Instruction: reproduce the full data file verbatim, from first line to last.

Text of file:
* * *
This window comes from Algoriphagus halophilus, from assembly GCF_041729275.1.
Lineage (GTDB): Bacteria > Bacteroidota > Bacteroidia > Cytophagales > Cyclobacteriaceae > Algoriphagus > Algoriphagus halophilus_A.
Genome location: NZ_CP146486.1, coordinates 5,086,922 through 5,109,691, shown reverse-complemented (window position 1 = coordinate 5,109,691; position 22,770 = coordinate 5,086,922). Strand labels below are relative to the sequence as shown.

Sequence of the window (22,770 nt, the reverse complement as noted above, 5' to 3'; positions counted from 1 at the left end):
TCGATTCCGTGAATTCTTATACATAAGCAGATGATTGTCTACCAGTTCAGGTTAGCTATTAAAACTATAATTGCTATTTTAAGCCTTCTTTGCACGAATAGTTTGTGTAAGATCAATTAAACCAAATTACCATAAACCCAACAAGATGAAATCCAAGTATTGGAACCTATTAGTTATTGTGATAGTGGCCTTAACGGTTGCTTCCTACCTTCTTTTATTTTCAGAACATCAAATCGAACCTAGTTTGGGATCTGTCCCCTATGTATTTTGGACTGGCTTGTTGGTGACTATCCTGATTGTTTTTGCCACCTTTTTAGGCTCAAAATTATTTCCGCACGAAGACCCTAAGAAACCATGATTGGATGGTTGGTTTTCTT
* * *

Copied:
This window comes from Algoriphagus halophilus, from assembly GCF_041729275.1.
Lineage (GTDB): Bacteria > Bacteroidota > Bacteroidia > Cytophagales > Cyclobacteriaceae > Algoriphagus > Algoriphagus halophilus_A.
Genome location: NZ_CP146486.1, coordinates 5,086,922 through 5,109,691, shown reverse-complemented (window position 1 = coordinate 5,109,691; position 22,770 = coordinate 5,086,922). Strand labels below are relative to the sequence as shown.

Sequence of the window (22,770 nt, the reverse complement as noted above, 5' to 3'; positions counted from 1 at the left end):
TCGATTCCGTGAATTCTTATACATAAGCAGATGATTGTCTACCAGTTCAGGTTAGCTATTAAAACTATAATTGCTATTTTAAGCCTTCTTTGCACGAATAGTTTGTGTAAGATCAATTAAACCAAATTACCATAAACCCAACAAGATGAAATCCAAGTATTGGAACCTATTAGTTATTGTGATAGTGGCCTTAACGGTTGCTTCCTACCTTCTTTTATTTTCAGAACATCAAATCGAACCTAGTTTGGGATCTGTCCCCTATGTATTTTGGACTGGCTTGTTGGTGACTATCCTGATTGTTTTTGCCACCTTTTTAGGCTCAAAATTATTTCCGCACGAAGACCCTAAGAAACCATGATTGGATGGTTGGTTTTCTT